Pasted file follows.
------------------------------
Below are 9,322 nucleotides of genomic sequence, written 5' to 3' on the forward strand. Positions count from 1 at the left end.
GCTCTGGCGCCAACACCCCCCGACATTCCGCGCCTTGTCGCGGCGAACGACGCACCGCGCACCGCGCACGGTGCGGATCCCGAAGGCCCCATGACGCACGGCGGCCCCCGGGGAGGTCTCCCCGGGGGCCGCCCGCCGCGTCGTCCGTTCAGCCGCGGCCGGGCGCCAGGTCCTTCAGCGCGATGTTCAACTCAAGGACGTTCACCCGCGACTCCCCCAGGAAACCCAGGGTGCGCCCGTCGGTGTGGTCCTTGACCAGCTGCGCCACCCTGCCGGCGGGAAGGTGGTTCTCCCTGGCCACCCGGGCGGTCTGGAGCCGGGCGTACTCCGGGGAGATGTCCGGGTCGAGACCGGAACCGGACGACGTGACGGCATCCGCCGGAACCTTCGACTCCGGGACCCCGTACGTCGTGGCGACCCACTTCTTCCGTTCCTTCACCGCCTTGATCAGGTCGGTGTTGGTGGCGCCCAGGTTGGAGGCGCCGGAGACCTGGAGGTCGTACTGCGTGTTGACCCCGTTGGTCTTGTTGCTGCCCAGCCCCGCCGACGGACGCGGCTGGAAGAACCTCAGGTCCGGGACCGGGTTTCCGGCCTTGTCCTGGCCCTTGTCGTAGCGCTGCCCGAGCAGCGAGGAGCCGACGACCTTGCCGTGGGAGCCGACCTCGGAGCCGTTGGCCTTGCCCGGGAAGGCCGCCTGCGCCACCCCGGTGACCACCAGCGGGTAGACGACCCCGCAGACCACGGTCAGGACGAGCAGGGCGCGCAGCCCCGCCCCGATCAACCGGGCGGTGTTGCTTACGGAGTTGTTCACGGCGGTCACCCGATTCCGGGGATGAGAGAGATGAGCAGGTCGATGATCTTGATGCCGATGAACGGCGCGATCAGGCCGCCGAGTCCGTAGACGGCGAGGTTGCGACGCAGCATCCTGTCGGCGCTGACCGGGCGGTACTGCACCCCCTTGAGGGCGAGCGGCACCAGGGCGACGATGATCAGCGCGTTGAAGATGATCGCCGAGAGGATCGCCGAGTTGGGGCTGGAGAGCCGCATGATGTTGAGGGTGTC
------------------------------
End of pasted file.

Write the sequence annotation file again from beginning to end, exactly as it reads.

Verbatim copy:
Below are 9,322 nucleotides of genomic sequence, written 5' to 3' on the forward strand. Positions count from 1 at the left end.
GCTCTGGCGCCAACACCCCCCGACATTCCGCGCCTTGTCGCGGCGAACGACGCACCGCGCACCGCGCACGGTGCGGATCCCGAAGGCCCCATGACGCACGGCGGCCCCCGGGGAGGTCTCCCCGGGGGCCGCCCGCCGCGTCGTCCGTTCAGCCGCGGCCGGGCGCCAGGTCCTTCAGCGCGATGTTCAACTCAAGGACGTTCACCCGCGACTCCCCCAGGAAACCCAGGGTGCGCCCGTCGGTGTGGTCCTTGACCAGCTGCGCCACCCTGCCGGCGGGAAGGTGGTTCTCCCTGGCCACCCGGGCGGTCTGGAGCCGGGCGTACTCCGGGGAGATGTCCGGGTCGAGACCGGAACCGGACGACGTGACGGCATCCGCCGGAACCTTCGACTCCGGGACCCCGTACGTCGTGGCGACCCACTTCTTCCGTTCCTTCACCGCCTTGATCAGGTCGGTGTTGGTGGCGCCCAGGTTGGAGGCGCCGGAGACCTGGAGGTCGTACTGCGTGTTGACCCCGTTGGTCTTGTTGCTGCCCAGCCCCGCCGACGGACGCGGCTGGAAGAACCTCAGGTCCGGGACCGGGTTTCCGGCCTTGTCCTGGCCCTTGTCGTAGCGCTGCCCGAGCAGCGAGGAGCCGACGACCTTGCCGTGGGAGCCGACCTCGGAGCCGTTGGCCTTGCCCGGGAAGGCCGCCTGCGCCACCCCGGTGACCACCAGCGGGTAGACGACCCCGCAGACCACGGTCAGGACGAGCAGGGCGCGCAGCCCCGCCCCGATCAACCGGGCGGTGTTGCTTACGGAGTTGTTCACGGCGGTCACCCGATTCCGGGGATGAGAGAGATGAGCAGGTCGATGATCTTGATGCCGATGAACGGCGCGATCAGGCCGCCGAGTCCGTAGACGGCGAGGTTGCGACGCAGCATCCTGTCGGCGCTGACCGGGCGGTACTGCACCCCCTTGAGGGCGAGCGGCACCAGGGCGACGATGATCAGCGCGTTGAAGATGATCGCCGAGAGGATCGCCGAGTTGGGGCTGGAGAGCCGCATGATGTTGAGGGTGTC